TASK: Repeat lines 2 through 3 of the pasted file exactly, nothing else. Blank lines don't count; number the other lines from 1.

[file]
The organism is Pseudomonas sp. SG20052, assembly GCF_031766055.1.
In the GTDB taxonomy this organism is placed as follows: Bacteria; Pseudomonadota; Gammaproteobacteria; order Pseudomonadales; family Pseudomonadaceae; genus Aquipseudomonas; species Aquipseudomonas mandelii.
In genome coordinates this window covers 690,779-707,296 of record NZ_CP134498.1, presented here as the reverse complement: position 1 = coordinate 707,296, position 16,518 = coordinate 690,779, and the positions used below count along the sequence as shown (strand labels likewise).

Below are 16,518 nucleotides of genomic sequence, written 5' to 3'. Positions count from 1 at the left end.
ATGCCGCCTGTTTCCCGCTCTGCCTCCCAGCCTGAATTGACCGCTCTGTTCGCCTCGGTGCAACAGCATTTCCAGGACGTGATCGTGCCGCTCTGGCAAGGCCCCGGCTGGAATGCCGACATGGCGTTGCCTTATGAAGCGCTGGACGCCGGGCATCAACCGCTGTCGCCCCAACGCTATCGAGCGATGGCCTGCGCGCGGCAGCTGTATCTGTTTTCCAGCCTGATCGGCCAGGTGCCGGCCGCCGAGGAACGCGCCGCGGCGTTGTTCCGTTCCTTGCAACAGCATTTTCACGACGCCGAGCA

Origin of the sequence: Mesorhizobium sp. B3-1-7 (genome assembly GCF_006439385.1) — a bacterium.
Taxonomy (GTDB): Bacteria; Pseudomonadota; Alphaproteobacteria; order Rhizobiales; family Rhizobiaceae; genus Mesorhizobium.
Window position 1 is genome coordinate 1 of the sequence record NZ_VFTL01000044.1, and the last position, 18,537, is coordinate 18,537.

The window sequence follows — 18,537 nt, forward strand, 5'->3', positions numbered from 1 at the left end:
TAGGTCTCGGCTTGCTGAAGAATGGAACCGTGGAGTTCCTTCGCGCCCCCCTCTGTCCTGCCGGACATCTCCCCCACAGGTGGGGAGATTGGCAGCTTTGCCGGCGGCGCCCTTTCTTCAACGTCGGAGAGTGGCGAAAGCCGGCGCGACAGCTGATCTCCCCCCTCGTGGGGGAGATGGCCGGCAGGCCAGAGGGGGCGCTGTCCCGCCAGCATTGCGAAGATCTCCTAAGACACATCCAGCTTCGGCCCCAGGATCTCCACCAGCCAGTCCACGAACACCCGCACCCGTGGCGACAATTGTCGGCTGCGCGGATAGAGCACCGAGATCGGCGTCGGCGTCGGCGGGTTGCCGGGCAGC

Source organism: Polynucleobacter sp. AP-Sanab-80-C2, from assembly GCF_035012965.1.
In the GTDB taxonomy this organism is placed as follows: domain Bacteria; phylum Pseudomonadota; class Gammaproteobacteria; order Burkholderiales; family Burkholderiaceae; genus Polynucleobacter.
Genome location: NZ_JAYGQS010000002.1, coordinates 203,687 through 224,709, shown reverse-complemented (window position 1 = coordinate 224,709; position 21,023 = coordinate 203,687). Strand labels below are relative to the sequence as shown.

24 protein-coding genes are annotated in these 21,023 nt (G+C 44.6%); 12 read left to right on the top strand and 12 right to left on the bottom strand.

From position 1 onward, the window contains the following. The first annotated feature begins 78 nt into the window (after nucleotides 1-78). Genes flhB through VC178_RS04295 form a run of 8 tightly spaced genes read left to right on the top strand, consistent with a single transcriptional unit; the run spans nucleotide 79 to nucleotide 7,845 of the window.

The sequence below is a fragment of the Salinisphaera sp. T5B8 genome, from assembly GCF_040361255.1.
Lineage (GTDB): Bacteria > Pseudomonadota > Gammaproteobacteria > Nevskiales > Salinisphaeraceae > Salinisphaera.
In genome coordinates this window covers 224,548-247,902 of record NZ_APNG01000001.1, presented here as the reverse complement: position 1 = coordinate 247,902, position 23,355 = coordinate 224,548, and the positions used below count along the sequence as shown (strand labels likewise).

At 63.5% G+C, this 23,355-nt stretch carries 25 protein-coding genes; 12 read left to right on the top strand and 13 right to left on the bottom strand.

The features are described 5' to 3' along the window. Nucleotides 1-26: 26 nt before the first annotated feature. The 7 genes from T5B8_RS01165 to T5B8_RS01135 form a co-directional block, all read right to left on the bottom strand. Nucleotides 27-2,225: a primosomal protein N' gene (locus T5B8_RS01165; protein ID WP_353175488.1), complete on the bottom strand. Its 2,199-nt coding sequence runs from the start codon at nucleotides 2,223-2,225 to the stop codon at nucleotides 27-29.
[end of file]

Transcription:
In the GTDB taxonomy this organism is placed as follows: Bacteria; Pseudomonadota; Gammaproteobacteria; order Pseudomonadales; family Pseudomonadaceae; genus Aquipseudomonas; species Aquipseudomonas mandelii.
In genome coordinates this window covers 690,779-707,296 of record NZ_CP134498.1, presented here as the reverse complement: position 1 = coordinate 707,296, position 16,518 = coordinate 690,779, and the positions used below count along the sequence as shown (strand labels likewise).